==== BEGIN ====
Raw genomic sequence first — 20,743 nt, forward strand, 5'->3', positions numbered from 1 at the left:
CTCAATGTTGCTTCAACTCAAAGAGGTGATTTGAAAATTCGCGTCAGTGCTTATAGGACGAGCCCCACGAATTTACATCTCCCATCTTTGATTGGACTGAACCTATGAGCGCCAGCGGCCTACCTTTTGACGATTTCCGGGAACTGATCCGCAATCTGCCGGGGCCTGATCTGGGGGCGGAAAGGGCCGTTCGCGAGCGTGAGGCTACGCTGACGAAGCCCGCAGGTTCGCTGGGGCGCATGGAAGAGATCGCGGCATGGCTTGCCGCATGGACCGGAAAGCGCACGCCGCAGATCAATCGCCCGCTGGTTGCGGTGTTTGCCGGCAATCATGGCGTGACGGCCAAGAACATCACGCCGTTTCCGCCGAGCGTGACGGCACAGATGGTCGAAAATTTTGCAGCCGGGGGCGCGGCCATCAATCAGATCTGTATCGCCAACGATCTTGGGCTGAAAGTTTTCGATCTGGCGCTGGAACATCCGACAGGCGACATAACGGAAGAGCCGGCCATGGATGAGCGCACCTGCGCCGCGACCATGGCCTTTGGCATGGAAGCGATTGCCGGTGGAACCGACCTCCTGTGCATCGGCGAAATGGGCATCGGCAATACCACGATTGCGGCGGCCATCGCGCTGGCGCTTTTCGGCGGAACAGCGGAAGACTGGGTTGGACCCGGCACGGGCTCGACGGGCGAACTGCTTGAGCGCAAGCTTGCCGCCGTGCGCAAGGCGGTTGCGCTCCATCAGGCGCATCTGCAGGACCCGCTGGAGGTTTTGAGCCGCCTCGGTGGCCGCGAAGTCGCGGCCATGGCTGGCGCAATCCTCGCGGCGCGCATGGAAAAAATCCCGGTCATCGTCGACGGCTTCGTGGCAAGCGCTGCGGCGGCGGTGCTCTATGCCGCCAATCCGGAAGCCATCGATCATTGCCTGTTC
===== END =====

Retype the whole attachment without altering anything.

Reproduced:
Raw genomic sequence first — 20,743 nt, forward strand, 5'->3', positions numbered from 1 at the left:
CTCAATGTTGCTTCAACTCAAAGAGGTGATTTGAAAATTCGCGTCAGTGCTTATAGGACGAGCCCCACGAATTTACATCTCCCATCTTTGATTGGACTGAACCTATGAGCGCCAGCGGCCTACCTTTTGACGATTTCCGGGAACTGATCCGCAATCTGCCGGGGCCTGATCTGGGGGCGGAAAGGGCCGTTCGCGAGCGTGAGGCTACGCTGACGAAGCCCGCAGGTTCGCTGGGGCGCATGGAAGAGATCGCGGCATGGCTTGCCGCATGGACCGGAAAGCGCACGCCGCAGATCAATCGCCCGCTGGTTGCGGTGTTTGCCGGCAATCATGGCGTGACGGCCAAGAACATCACGCCGTTTCCGCCGAGCGTGACGGCACAGATGGTCGAAAATTTTGCAGCCGGGGGCGCGGCCATCAATCAGATCTGTATCGCCAACGATCTTGGGCTGAAAGTTTTCGATCTGGCGCTGGAACATCCGACAGGCGACATAACGGAAGAGCCGGCCATGGATGAGCGCACCTGCGCCGCGACCATGGCCTTTGGCATGGAAGCGATTGCCGGTGGAACCGACCTCCTGTGCATCGGCGAAATGGGCATCGGCAATACCACGATTGCGGCGGCCATCGCGCTGGCGCTTTTCGGCGGAACAGCGGAAGACTGGGTTGGACCCGGCACGGGCTCGACGGGCGAACTGCTTGAGCGCAAGCTTGCCGCCGTGCGCAAGGCGGTTGCGCTCCATCAGGCGCATCTGCAGGACCCGCTGGAGGTTTTGAGCCGCCTCGGTGGCCGCGAAGTCGCGGCCATGGCTGGCGCAATCCTCGCGGCGCGCATGGAAAAAATCCCGGTCATCGTCGACGGCTTCGTGGCAAGCGCTGCGGCGGCGGTGCTCTATGCCGCCAATCCGGAAGCCATCGATCATTGCCTGTTC